Control housing assembly 12 comprises a cylindrical-shaped body 28 with planar flanges 30 and 32 welded at its lower and upper ends. A gasket 34 is provided for sealing connection between flange 30 and valve 14 using bolts 36. A flange 38 is bolted to 32, and thus interconnects the actuator 10 to the intermediate assembly 12. A sleeve-like access stub 40 is welded at one end to the perimeter of the body 28 as shown, and is sealed at the other end by end plate 42. A substantially cylindrical-shaped cavity 108 is thus formed within the assembly 12, and is sealed from both the subsea environment and the interior of both actuator 10 and valve 14.
Actuator 10 is a conventional fluid powered valve actuator, and accordingly is simplistically shown in FIG. 1. An actuator shaft 52 is rotatably mounted within the body 11, with its upper end 54 extending from the body for viewing the rotational position of the shaft 52, and its lower end interconnected to control shaft 44 by coupling 84. A piston 51 is slidably mounted on the shaft 52, and sealingly separates an upper chamber 53 within the actuator from a lower chamber 55. As the piston moves axially with respect to the body 11, it is forced to rotate by sliding engagement of a key fixed to the body 11 and positioned within a spiral slot (not shown) in the piston. Axial movement of the piston 51 thus causes rotational movement of the shaft 52. When the piston 51 is forced in its downward position, bellville washers 57 are compressed, and thus exert a substantial upward force on the piston, which in turn creates a high torquing force on the shaft 52. A suitable commercially available actuator is the Danfoss Model BRCF-022 single-acting balanced rotary hydraulic actuator.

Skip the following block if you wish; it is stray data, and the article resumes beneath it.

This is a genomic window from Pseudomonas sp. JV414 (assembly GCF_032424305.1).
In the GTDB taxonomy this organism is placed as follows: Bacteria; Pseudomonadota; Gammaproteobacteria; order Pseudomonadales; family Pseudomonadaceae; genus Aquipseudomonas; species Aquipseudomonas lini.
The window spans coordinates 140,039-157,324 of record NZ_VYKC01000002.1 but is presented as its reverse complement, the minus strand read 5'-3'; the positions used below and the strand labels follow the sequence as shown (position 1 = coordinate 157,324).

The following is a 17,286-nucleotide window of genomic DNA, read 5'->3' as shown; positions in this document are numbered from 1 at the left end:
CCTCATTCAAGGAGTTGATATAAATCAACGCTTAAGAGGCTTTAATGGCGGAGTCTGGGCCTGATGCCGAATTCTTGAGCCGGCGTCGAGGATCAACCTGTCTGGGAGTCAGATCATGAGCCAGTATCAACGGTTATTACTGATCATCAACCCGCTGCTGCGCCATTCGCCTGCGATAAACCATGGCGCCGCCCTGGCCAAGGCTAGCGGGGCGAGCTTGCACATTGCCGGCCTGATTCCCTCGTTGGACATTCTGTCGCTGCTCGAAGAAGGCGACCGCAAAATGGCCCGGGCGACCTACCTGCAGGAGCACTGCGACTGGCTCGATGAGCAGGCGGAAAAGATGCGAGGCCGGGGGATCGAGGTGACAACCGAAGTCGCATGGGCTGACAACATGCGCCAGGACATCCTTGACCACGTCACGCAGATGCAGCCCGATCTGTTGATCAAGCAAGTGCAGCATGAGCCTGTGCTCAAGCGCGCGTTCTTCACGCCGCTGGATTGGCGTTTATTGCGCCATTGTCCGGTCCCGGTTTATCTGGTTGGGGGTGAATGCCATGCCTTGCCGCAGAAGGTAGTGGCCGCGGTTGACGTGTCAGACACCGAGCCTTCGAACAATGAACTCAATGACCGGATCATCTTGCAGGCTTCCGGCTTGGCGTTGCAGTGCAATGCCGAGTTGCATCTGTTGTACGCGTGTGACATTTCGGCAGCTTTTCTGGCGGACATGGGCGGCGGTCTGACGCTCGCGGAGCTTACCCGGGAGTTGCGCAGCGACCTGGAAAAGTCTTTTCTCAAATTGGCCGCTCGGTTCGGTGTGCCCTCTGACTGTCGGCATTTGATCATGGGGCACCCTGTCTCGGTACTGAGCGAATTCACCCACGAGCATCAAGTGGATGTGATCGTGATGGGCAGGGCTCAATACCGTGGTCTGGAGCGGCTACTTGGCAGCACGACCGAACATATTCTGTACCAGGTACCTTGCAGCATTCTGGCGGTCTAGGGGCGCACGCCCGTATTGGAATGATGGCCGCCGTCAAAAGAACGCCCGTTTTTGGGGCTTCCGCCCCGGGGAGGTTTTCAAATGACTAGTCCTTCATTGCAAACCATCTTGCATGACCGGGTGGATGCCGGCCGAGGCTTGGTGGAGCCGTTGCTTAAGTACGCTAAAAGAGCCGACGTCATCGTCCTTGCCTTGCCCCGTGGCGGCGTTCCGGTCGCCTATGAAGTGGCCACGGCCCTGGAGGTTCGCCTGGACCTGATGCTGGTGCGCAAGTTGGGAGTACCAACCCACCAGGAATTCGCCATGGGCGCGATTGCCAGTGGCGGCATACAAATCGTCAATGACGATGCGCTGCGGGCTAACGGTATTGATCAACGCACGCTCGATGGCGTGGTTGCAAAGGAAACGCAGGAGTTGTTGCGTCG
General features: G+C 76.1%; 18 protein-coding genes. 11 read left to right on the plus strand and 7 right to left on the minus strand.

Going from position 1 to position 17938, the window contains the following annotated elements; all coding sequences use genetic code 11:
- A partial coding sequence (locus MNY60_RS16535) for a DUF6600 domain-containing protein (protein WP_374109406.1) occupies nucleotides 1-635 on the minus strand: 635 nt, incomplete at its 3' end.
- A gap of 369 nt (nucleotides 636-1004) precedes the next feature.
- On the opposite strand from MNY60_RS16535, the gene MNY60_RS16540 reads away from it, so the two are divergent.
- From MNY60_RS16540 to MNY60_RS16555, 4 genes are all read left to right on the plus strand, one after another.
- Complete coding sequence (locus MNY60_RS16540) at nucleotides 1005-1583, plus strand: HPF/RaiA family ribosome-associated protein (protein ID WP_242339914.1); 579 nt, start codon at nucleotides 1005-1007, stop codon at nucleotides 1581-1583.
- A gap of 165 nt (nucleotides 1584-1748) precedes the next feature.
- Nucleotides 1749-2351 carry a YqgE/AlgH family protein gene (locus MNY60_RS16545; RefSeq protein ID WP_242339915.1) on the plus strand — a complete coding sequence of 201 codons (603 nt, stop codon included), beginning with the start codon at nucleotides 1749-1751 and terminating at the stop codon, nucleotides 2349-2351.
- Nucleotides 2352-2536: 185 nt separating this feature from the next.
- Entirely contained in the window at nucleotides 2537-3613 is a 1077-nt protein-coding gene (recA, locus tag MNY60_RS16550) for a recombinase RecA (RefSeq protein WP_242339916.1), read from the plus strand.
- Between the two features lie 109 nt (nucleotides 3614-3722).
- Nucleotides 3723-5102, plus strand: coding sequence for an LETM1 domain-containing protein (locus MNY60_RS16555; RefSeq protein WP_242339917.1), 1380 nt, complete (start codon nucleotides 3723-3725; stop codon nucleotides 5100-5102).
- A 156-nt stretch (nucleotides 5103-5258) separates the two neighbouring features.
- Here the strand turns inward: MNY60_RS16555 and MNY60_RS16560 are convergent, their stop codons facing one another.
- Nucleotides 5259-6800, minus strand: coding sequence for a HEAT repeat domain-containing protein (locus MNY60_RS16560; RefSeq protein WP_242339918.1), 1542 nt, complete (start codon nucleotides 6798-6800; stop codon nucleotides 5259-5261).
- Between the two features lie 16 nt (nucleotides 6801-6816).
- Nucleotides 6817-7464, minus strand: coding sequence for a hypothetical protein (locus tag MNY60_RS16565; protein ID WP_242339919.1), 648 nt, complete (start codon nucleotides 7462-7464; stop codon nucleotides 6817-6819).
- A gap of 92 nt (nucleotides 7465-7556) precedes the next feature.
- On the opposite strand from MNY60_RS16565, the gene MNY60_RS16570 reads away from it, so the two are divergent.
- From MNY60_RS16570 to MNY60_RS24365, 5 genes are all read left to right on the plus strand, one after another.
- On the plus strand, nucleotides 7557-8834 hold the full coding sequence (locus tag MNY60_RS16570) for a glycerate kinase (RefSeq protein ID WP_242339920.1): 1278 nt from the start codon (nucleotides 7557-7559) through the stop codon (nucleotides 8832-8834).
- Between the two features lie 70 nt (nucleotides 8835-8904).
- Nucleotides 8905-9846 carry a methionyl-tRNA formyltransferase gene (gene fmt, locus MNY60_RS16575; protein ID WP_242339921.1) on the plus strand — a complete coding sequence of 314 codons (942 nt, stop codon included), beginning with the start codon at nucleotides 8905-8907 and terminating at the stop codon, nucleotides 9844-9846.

The actuator shaft 52, the control shaft 44, and the valve stem 26 are thus each axially aligned within the bodies of the respective actuator housing, intermediate housing, and valve body. The shafts are also mechanically directly connected, so that rotation of the actuator shaft necessarily causes rotation of the control shaft and the valve stem. As explained below and as shown in FIG. 3, the actuator shaft 44 may be temporarily fixed to the body 28 by an explosive bolt 50, which is severed in response to an acoustic signal from the surface to the subsea valve, thereby operating the valve.